Is today’s presidential election in Iran a 1975 turning point?
That was the year when the shah of Iran, who seemed at the zenith of his power, decided to take down the facade of democracy that had been hiding the dictatorial nature of his regime. He dissolved the two political parties, popularly nicknamed “Yes” and “Yes, Sir,” and replaced them with a single “Yes, Sir” party, called Resurrection. It set him on the road to his own downfall.
With this move, the shah basically gave Iranians three options: Join the party, leave the country, or go to prison. But Iranians recognized that a single party meant the end of any hope that the government would permit democratic reform. Overthrowing the regime became the only logical alternative for a people yearning for independence, freedom, and democracy. This simmering discontent eventually burst out in the 1979 revolution, by which nearly 3,000 years of monarchic despotism were brought to an end.
But the democratic revolution of nearly 35 years ago was hijacked by the ayatollahs, and now, Supreme Leader Ayatollah Ali Khamenei may be walking in the path of the hated shah.
As the shah abolished the two-party system, so has Mr. Khamenei abolished any semblance of a competitive slate of candidates for today’s election. The Iranian Guardian Council, which vets presidential candidates, has eliminated those candidates who might have been perceived as having a reform or independent streak in them, including former President Akbar Hashemi Rafsanjani, whom the council declared unfit to run – to the dismay of reformists.
The most obvious reason for a slate full of conservative Khamenei loyalists is to avoid the upheaval that followed the 2009 presidential election. That was when many Iranian voters backed a reformer, Mir-Hossein Mousavi, and then took the streets to protest vote rigging and fraud when he lost. The demonstrators’ “green movement” was violently put down by the regime.
Despite Khamenei’s slate of “Yes, Sir” candidates, those who wear the reform label, such as Mr. Rafsanjani, have found someone to endorse on the list of six candidates.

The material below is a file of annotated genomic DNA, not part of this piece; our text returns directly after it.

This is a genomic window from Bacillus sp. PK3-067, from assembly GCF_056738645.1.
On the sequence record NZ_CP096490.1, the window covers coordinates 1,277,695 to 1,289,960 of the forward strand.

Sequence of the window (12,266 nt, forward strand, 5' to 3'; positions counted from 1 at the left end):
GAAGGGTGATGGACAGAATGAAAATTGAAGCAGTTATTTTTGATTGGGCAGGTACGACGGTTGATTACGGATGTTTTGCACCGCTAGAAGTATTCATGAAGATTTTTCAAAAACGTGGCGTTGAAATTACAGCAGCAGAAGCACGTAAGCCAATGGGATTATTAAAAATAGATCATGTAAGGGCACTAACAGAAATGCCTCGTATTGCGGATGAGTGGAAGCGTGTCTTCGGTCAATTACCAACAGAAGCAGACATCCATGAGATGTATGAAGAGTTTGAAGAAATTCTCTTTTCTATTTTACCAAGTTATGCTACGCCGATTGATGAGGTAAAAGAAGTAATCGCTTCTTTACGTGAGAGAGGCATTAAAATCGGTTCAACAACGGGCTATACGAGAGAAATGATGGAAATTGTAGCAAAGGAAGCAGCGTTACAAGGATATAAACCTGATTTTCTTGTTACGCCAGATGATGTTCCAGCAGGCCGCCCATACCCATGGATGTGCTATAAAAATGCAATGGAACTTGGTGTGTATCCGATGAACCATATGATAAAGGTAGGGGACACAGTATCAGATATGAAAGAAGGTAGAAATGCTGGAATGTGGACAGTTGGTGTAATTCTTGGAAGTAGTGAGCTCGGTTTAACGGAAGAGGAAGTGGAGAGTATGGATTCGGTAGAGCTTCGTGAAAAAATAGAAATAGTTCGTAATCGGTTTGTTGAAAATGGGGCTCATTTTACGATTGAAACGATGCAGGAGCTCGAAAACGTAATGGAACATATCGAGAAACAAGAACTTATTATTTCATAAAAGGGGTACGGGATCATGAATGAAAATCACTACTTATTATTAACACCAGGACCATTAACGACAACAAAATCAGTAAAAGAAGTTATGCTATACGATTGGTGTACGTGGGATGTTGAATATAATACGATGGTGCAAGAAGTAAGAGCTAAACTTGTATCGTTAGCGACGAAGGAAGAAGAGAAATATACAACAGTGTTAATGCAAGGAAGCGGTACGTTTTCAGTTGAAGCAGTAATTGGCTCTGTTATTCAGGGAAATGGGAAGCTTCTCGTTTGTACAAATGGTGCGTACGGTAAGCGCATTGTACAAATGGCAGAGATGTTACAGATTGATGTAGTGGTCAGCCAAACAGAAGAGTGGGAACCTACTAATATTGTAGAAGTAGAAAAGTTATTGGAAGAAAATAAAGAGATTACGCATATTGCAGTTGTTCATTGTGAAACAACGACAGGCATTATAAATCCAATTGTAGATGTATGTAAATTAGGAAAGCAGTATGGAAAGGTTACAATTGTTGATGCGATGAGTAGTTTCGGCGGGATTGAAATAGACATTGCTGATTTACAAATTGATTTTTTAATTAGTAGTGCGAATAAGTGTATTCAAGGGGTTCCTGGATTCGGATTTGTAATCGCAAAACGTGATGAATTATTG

His name is Hassan Rouhani, a cleric and former nuclear negotiator. He is trying to appeal to women voters and ethnic minorities, saying that he’ll form a ministry of women. His appeal also lies in his foreign policy experience as a former nuclear negotiator. With the help of reformsits as well as some conservatives, Mr. Rouhani is trying to garner a following among young Iranians.
Hopefully, voters will understand that Rouhani is a thoroughly conservative loyalist, highly unlikely to deliver any loosening of the Islamic security apparatus. He enthusiastically endorsed the crackdown on students in the uprising of 1999. If he is “elected” (in reality, appointed by Khamenei, if that’s his choice in these fraudulent elections), reform-minded Iranians will be just as disappointed as with reformist Rafsanjani.
After all, during Rafsanjani’s time as head of the parliament and later on as the president, in the 1980s and early 1990s, thousands of prisoners were executed and many of the regime’s opponents were assassinated. In 1997, German prosecutors implicated Rafsanjani and Khamenei in ordering the assassination of dissident Iranian-Kurdish leaders in the Mykonos restaurant in West Berlin in 1992.
Voters will likely recognize Khamenei’s “Yes, Sir” list for what it is, just as they did the fraudulent election in 2009, and the shah’s one-party move in 1975. But given the certainty of a crackdown on any post-election protest, they would be better off this time with boycotting the elections – denying the regime the legitimacy that it tries to demonstrate through multiple candidates and a supposed “winner.”
A mass boycott could, in turn, embolden Khamenei’s opponents within the regime and in society, potentially having a snowball effect. It would also send a message to Western governments, primarily the United States, that Iranians want to see the back of this regime and they are the masters of their house.
It’s difficult to predict how Iranians will react to this election. The peeling back of even the veneer of political choice and change may be the last straw for Iranians and eventually lead to another uprising, just as the shah’s move did in 1975.
For more than a century, social movements in Iran have attempted to realize the goal of more freedom. A point comes when oppression can be withstood no longer, when people feel they have nothing more to lose. This may still turn out to be that point.
Mahmood Delkhasteh is a political and human rights activist. He is working on a book based on his doctoral dissertation, “Islamic Discourses of Power and Freedom in the Iranian Revolution, 1979-81.”